In recent years, the spectrum of stress phenomena, ranging from the tragic to the mundane, has received a great deal of attention in the research literature. Research has found that exposure to a broad range of stress phenomena increases the risk for subsequent psychopathology (Kanner, Coyne, Schaefer, & Lazarus, 1981; Lewinsohn, Mermelstein, Alexander & MacPhillamy, 1985). The assumption that stress phenomena vary along a continuum from mild to severe underlies much of this research (Dohrenwend & Dohrenwend, 1978). Trauma has been understood to constitute the class labelled severe, life event stress (LES) the moderate, and daily hassles (DH) the mild. In empirical studies, these classes have thus been assumed to vary in terms of degree (i.e., quantity) rather than in terms of qualitative differences.
This research project is concerned with liquid-liquid extraction. Specifically, it is a study of the mechanisms of solute transfer in spray towers. A theory is proposed which postulates the existence of three separate stages of solute transfer. These stages of extraction and the operating variables which seem to affect them are discussed.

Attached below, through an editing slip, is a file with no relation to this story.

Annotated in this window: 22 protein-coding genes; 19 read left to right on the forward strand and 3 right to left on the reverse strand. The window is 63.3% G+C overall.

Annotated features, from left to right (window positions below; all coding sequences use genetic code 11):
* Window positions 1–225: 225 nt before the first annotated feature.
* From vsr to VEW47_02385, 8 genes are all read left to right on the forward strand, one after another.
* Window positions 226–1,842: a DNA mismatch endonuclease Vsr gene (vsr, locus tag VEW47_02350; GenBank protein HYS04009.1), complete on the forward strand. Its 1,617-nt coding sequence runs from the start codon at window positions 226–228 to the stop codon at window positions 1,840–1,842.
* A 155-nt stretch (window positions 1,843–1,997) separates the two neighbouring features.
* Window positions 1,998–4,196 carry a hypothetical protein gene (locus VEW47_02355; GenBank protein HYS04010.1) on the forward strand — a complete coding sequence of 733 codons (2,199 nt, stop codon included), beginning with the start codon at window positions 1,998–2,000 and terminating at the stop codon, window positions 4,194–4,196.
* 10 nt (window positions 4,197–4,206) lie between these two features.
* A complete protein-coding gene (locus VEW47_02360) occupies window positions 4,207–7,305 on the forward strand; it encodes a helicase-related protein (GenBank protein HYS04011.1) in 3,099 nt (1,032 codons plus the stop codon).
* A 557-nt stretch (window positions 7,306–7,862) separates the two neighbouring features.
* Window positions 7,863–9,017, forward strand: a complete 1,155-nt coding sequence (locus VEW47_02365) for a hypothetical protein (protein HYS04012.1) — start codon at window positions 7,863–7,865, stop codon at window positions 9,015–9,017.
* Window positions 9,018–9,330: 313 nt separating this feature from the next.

The Hall Effect in bismuth for a magnetic field strength of from 0.07 to 1.00 gauss was accurately determined by improved methods. Production of the bismuth films. Various methods for obtaining excessively thin, homogeneous bismuth films were tried and compared, such as casting, electroplating, evaporating, sputtering, and metallic spraying, of which the last three methods were particularly successful. Measurement of very low voltages. By refinements made in the potentiometer and measuring circuits readings to one-tenth microvolt were accurate and reproducible. Magnitude of the Hall Effect at low fields. A curve is plotted showing the rapid decrease in the value of -R between 0.07 and 0.30 gauss, and comparison is made with the higher values of field strength. It is noted that by putting the Hall potential of one film in series with one or more other films we obtain comparatively high values of the Hall e. m. f. which may be applied to great advantage as an alternating current rectifier in radio and similar applications.